Out of Sight report highlights levels of abuse and neglect
A new report published by Mencap and the Challenging Behaviour Foundation reveals the scale of the abuse and neglect of people with a learning disability at assessment and treatment centres like Winterbourne View.
‘Out of sight’ has been published by Mencap and The Challenging Behaviour Foundation. Since the Winterbourne View scandal, the two charities have received 260 reports from families who are concerned that loved ones with a learning disability are being neglected or abused in institutional-style care.
The joint report highlights a number of serious incidents reported by families, including physical assault, sexual abuse, withdrawal of food and water and the overuse of restraint by physical and medical means.
There are currently many hundreds of people with a learning disability living in institutions similar to Winterbourne View. In many cases, the units people live in are hundreds of miles from home, leaving them at particular risk of abuse and neglect. Although intended to provide short-tem specialist treatment, more than half of residents remain in assessment and treatment units for two years or more, and nearly a third stay for more than five years.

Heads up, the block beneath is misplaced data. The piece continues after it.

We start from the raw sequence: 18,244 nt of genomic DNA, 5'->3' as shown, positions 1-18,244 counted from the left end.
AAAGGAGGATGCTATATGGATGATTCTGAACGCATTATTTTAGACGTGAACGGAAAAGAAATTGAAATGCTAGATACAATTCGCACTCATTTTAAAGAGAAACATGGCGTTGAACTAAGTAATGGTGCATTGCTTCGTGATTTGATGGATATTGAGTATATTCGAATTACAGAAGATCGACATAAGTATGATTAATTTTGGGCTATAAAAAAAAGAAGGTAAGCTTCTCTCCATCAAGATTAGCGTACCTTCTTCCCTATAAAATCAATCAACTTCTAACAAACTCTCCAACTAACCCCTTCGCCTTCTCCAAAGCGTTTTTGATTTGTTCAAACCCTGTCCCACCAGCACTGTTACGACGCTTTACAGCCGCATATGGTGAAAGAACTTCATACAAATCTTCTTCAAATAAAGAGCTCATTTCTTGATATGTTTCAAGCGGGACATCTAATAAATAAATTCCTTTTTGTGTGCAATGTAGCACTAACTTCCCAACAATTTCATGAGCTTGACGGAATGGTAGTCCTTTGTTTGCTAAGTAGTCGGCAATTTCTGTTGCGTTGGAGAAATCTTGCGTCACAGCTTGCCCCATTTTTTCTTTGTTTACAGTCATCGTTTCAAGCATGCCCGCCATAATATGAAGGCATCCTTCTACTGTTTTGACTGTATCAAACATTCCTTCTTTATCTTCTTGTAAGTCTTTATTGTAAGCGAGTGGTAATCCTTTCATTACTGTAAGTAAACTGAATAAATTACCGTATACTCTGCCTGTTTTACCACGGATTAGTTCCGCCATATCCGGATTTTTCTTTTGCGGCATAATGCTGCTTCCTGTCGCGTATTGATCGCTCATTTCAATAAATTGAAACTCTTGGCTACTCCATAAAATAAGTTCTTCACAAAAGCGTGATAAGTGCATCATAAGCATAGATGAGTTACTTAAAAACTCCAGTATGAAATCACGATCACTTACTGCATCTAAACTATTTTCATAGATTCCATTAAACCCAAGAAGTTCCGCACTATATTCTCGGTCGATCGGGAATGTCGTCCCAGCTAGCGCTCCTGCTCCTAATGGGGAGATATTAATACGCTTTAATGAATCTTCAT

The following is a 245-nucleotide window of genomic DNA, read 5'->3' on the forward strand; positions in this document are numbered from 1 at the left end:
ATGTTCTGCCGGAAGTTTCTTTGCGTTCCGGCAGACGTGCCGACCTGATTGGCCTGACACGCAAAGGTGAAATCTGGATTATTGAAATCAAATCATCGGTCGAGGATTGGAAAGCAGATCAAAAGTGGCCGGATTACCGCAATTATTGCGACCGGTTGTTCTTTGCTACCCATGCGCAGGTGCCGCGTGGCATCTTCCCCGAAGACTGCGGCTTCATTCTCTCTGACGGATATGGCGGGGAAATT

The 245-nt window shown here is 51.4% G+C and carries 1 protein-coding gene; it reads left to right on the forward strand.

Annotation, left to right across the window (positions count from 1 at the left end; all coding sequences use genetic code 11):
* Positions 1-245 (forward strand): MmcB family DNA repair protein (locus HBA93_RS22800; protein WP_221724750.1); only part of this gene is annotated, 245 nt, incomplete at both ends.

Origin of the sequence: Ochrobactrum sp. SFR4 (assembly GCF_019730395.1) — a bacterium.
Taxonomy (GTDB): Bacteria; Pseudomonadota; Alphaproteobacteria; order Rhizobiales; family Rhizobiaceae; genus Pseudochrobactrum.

Mark Goldring, Mencap’s chief executive, said: “We fear that unless the government commits to a strong action plan to close large institutions and develop appropriate local services for people with a learning disability, there is a very real risk that another Winterbourne View will come to light.”
Together, Mencap and the Challenging Behaviour Foundation are calling on the government to urgently address the systemic failings in the care of people with a learning disability, by closing large institutions and developing appropriate local services.
The Care Quality Commission’s recent inspection programme of 145 hospitals and care homes for people with a learning disability revealed that half of services failed to meet essential care and safeguarding standards.